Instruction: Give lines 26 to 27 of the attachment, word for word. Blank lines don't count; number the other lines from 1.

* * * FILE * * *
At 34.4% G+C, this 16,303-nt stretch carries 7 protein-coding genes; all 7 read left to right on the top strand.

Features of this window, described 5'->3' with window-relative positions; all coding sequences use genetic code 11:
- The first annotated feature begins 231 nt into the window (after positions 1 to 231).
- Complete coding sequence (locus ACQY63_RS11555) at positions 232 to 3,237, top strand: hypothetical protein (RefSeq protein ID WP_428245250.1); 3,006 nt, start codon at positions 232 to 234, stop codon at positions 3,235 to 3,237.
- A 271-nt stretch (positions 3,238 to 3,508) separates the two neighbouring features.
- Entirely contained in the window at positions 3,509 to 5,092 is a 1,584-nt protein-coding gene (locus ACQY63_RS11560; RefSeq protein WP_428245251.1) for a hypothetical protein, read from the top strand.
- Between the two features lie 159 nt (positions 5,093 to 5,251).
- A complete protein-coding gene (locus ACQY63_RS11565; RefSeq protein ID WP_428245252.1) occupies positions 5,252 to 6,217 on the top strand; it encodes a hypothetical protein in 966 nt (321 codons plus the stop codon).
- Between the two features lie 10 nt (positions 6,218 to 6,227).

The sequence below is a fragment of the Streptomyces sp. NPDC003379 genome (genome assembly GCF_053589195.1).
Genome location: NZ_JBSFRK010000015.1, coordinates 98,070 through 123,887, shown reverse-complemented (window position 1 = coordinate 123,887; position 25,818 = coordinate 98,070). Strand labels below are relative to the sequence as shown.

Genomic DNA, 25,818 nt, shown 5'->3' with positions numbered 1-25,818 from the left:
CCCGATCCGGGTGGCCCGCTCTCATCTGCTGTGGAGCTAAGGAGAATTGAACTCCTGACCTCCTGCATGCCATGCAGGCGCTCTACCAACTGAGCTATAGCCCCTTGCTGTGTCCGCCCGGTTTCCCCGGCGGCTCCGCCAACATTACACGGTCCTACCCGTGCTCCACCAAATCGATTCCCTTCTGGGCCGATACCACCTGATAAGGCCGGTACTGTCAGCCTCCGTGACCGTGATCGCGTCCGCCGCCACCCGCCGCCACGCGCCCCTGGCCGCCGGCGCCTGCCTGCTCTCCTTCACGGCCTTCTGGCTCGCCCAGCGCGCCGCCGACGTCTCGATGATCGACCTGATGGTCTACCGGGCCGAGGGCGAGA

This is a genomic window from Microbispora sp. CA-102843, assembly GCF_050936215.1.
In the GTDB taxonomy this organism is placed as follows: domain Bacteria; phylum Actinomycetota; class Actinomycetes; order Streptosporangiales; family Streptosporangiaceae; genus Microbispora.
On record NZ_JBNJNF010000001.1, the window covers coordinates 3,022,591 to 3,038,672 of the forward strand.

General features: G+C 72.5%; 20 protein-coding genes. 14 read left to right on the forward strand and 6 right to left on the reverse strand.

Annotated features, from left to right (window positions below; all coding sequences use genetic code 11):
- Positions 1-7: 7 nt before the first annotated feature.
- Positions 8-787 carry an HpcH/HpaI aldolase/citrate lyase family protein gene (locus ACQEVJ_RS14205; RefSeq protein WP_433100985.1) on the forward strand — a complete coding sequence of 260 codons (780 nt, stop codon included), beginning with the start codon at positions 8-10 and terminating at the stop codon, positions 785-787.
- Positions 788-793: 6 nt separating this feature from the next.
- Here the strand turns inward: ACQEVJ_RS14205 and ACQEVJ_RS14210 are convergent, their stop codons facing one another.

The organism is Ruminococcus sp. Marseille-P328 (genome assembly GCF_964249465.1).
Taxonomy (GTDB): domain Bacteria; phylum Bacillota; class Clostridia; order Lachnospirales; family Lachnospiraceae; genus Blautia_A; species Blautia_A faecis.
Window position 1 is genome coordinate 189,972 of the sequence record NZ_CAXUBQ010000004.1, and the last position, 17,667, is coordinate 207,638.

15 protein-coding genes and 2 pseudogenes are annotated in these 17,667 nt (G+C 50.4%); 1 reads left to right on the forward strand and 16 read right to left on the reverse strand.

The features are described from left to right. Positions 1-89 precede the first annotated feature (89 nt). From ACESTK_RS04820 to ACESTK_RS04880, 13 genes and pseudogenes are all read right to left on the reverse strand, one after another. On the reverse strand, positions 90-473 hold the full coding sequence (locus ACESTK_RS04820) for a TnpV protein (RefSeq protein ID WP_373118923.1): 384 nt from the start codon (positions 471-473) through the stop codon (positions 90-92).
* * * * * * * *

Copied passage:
15 protein-coding genes and 2 pseudogenes are annotated in these 17,667 nt (G+C 50.4%); 1 reads left to right on the forward strand and 16 read right to left on the reverse strand.

The features are described from left to right. Positions 1-89 precede the first annotated feature (89 nt). From ACESTK_RS04820 to ACESTK_RS04880, 13 genes and pseudogenes are all read right to left on the reverse strand, one after another. On the reverse strand, positions 90-473 hold the full coding sequence (locus ACESTK_RS04820) for a TnpV protein (RefSeq protein ID WP_373118923.1): 384 nt from the start codon (positions 471-473) through the stop codon (positions 90-92).